"People here don't like talking about the past," says Vicki Madden, Tasmanian, creator, writer and producer of The Kettering Incident.

"They try to drive out the past, like most places do that have a history — it's just that we have a particularly bloody and brutal history."

The state changed its name from Van Diemen's Land to Tasmania in 1856 in a failed attempt to escape or avoid much of this past, and that's something Madden says it's still doing, and is something she wanted to confront in making The Kettering Incident.

The Tasmanian  landscape that plays a leading role in The Kettering Incident.
The Tasmanian landscape that plays a leading role in The Kettering Incident.


The pain and trauma of that past, the suffering that flowed from the lives and actions of the first European arrivals, is forever embedded.

"There are certain places in Tasmania where you can actually go into the town and you just know something bad has happened there," says Madden. "It's just got that imprint."
She says Australia's image, the one it projects to the world at least, is about hot sun and beaches.

"Down here it's obviously very different and very gothic, and I thought, 'I want to tell that story, to show my world on screen'."

The Kettering Incident isn't specifically about Tasmania's history or the bad that has happened there — it's a mystery with otherworldly overtones, a police procedural and a character study — but it is a particularly strong example of the importance of place to storytelling. Had this story been set somewhere else, it would have meant something completely different.

Among other shows, The Kettering Incident has been compared to Scandi noir series, such as Borgen and The Killing and to Jane Campion's Top of the Lake, but it is actually uniquely Tasmanian, rooted in and drawing meaning from that wild land where so much bad has happened.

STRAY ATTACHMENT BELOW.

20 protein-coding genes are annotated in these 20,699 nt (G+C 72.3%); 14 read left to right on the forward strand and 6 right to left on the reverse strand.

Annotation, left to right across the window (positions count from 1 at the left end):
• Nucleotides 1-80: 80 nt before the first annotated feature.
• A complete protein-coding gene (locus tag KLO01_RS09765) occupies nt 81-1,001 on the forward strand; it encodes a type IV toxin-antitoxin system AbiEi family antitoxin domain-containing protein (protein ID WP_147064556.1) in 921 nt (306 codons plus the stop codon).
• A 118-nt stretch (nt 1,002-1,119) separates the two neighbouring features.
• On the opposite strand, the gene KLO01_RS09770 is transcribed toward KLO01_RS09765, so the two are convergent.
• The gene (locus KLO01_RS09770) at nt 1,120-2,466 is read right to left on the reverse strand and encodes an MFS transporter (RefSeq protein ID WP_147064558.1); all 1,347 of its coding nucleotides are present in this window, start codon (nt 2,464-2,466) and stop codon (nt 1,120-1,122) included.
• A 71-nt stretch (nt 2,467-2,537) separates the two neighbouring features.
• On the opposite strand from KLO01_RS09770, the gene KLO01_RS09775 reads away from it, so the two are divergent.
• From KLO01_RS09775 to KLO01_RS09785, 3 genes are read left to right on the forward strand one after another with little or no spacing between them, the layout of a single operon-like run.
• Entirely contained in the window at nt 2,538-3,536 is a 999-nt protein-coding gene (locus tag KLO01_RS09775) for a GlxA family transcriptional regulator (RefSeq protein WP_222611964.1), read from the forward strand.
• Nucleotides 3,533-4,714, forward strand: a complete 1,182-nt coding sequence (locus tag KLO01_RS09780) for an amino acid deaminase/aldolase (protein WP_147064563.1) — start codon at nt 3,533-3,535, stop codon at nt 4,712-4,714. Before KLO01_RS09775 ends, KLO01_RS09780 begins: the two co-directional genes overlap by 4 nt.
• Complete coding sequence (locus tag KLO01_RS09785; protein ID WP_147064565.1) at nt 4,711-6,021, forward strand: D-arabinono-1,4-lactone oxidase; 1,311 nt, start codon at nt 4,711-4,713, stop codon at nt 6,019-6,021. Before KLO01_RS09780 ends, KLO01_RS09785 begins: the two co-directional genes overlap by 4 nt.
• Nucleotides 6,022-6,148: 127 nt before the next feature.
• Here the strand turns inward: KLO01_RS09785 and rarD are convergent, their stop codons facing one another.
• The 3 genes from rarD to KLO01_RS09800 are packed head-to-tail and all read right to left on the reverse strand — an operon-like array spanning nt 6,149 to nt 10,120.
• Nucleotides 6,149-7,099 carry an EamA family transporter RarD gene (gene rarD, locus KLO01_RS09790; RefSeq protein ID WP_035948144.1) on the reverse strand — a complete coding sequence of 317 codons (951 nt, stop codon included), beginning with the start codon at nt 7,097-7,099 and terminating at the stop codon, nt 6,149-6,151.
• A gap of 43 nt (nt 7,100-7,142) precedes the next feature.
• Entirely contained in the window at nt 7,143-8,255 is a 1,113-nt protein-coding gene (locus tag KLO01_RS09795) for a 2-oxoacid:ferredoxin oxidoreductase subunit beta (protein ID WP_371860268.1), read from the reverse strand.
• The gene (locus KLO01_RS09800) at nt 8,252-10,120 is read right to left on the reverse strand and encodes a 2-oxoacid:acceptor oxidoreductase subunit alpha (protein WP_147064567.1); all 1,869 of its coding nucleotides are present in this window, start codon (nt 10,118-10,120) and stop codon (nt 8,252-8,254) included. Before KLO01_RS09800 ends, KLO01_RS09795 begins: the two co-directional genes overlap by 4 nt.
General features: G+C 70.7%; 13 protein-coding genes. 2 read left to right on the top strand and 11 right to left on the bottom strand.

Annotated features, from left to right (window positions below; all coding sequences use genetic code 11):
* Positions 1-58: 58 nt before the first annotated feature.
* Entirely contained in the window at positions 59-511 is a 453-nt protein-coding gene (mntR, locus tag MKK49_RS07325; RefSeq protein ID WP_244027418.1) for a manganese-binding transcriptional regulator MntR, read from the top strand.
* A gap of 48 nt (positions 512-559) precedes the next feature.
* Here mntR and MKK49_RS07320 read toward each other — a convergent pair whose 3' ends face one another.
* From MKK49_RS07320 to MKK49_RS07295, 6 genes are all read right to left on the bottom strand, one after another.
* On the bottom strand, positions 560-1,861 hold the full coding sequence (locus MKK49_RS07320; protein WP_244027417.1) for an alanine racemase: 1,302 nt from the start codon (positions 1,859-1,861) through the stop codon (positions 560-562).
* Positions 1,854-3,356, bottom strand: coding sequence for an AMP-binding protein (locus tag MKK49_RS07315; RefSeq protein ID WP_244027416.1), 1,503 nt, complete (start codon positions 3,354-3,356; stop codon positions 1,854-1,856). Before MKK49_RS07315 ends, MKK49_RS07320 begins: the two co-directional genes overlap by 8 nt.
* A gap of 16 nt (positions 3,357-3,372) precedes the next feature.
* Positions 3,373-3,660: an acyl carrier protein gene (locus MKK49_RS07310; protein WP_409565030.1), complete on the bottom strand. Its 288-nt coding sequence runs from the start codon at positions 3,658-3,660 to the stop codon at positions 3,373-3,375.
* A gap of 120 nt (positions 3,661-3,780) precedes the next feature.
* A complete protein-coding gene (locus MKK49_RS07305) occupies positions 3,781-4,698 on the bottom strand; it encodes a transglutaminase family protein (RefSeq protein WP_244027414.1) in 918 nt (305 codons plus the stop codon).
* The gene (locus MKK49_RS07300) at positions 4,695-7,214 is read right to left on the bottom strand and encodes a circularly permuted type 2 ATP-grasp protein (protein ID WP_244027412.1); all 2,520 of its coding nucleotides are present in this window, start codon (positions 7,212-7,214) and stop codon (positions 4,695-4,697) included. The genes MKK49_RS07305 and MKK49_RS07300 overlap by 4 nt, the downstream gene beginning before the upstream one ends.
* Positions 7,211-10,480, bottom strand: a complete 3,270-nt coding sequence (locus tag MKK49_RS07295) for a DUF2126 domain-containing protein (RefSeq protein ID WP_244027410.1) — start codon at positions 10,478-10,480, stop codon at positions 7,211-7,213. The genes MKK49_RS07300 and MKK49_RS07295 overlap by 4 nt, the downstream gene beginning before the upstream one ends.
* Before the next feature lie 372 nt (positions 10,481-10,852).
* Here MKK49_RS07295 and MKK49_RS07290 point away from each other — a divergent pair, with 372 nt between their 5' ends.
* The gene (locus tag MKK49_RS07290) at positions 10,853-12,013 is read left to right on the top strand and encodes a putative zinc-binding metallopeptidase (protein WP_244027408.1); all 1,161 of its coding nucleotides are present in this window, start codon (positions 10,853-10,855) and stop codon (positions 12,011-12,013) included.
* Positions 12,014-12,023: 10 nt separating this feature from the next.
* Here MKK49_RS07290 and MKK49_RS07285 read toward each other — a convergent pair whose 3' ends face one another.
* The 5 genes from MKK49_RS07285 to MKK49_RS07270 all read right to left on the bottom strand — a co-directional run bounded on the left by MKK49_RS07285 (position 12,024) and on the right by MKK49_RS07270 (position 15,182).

Like all the best modern golden-age television, it puts compelling and complicated characters in a very particular time and place, and thrusts their stories upwards to say something meaningful about all of us.

It rises up the ladder of abstraction from the disappearances of two girls in a small town to the political clash between forces of economy and environment, to questions of innocence and ignorance, and ultimately to the question of what it means to belong.
Madden grew up in a small town in the north of Tasmania, but left when she was 18 and moved to Europe. When she returned, neither she nor the island were the same.
"I was so upset about that," she says. "It hit me like a thunderbolt: 'I don't belong here'."
She says she was recently asked by a journalist why she didn't use The Kettering Incident to tell a Tasmanian story. "I said, 'Do you know what? It is a Tasmanian story because I'm a Tasmanian writer and it's my experience. Just because it's not about our convict story or our war on Aborigines, it's still a Tasmanian story.'"

The Kettering Incident is a story of an outsider on an island of outsiders; a story about a place full of stories people don't want told, written by one of those people.

"My mum's a great one for shutting down," Madden says "which I used to do a lot and I
think if I could say anything good about being a writer, it's that it makes you open
up, makes you become more truthful and open to things."

In The Kettering Incident, Madden raises questions and doesn't offer easy answers. Like the island on which it's set, The Kettering Incident is underlaid by a sense of unease. Like the island on which it's set, it's not always easy to look at. Like the island on which it's set, that's part of its appeal.


Lowdown

The Kettering Incident, episodes 1-6 available now on Lightbox. New episodes on Mondays at 11.30pm.